From the beach to the broads, there's nowhere quite like Norfolk for a glamping holiday.
If you don't own any camping clobber or simply want a little more luxury than a regular tent or campervan can provide, Norfolk glamping could be the answer. With the exception of mountains, it is a region that has it all—miles of beaches, a dynamic coast, marshes, and woodland. This means the area has more than its fair share of excellent glamping sites for something a little more up-market, including canalside glamping pods, insulated shepherd's huts with sea views, woodland cabin hideaways, and glamping in the open countryside in a simple summer bell tent or tipi. That's not to mention a whole lot of other options in between: treehouses, yurts, gypsy caravans, and geodesic domes all feature on today's glamping scene. These are places where you’ll feel cosy with a log-burning stove and a kitchenette, or perhaps experience a back-to-basics feel with rustic touches and fire pits. Whether you want to spend time on the glorious sandy beaches or fancy a peaceful woodland retreat, our choice of glamping sites in Norfolk should have something to suit you.
The variety of glamping accommodation in Norfolk is as vast as the locations you’ll find it in. Each site in the Hipcamp collection is unique. Our experts have handpicked places that offer special stays – from simple bell tents to elaborate woodland cabins with all mod cons. When choosing your holiday, you might select the Norfolk destination or attraction you want to be close to, then check what glamping accommodation is available nearby or you might have your heart set on a particular type of glamping accommodation. Perhaps you want a romantic stay in a shepherd’s hut or a magical family getaway in a traditional tipi. Thanks to the wide range of glamping accommodation available among our Norfolk glamping collection, all are possible.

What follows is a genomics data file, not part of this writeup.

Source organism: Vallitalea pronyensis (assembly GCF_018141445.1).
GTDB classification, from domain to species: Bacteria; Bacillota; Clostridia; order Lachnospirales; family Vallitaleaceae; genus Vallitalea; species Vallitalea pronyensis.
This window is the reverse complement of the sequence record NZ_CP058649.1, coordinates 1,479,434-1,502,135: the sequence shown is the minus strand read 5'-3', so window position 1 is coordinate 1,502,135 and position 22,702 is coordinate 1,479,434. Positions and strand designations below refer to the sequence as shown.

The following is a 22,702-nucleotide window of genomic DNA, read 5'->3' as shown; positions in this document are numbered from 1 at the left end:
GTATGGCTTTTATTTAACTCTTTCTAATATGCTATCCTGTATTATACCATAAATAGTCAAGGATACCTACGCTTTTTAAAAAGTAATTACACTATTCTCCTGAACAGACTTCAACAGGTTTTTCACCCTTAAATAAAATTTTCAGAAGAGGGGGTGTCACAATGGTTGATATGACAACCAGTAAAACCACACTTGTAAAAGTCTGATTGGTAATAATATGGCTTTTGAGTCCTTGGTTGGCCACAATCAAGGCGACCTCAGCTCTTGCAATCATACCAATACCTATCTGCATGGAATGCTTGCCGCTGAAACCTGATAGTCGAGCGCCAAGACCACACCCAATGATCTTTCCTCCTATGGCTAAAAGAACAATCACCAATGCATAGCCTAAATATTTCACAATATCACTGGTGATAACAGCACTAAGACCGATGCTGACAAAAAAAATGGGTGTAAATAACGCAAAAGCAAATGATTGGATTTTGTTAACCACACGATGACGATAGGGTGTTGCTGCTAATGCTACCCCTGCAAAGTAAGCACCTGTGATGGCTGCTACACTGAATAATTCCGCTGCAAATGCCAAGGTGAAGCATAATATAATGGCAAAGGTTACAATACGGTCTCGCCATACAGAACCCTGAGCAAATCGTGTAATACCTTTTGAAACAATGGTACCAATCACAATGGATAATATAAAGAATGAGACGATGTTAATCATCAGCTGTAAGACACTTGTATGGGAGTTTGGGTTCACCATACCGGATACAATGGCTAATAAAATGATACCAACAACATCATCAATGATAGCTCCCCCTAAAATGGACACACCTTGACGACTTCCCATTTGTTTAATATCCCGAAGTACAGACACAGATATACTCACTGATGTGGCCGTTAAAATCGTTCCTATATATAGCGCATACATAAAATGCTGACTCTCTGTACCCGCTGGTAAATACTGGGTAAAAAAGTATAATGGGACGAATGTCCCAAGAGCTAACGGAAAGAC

Along the coast, bell tent glamping is particularly popular. Here, many glamping sites pop-up for the duration of the summer and offer simple bell tent glamping that capitalises on the seaside location. Yet bell tents are just the tip of the iceberg. There are luxury, en-suite shepherd’s huts with all the bells and whistles, gleaming Airstream caravans, yurts, romantic gypsy caravans and even tree-houses. Norfolk really is a glamper's dream and are all on offer if you know where to look. And that’s where we at Hipcamp come in. We’ve been up and down the county finding, what we believe are the very best glamping sites in Norfolk. The price, the size, the accommodation type aren't what matter either. What we look for is best summed up with that famous French phrase, je ne sais quoi. We look for glamping sites with that certain something that makes them stand out - and every one on our list is a corker!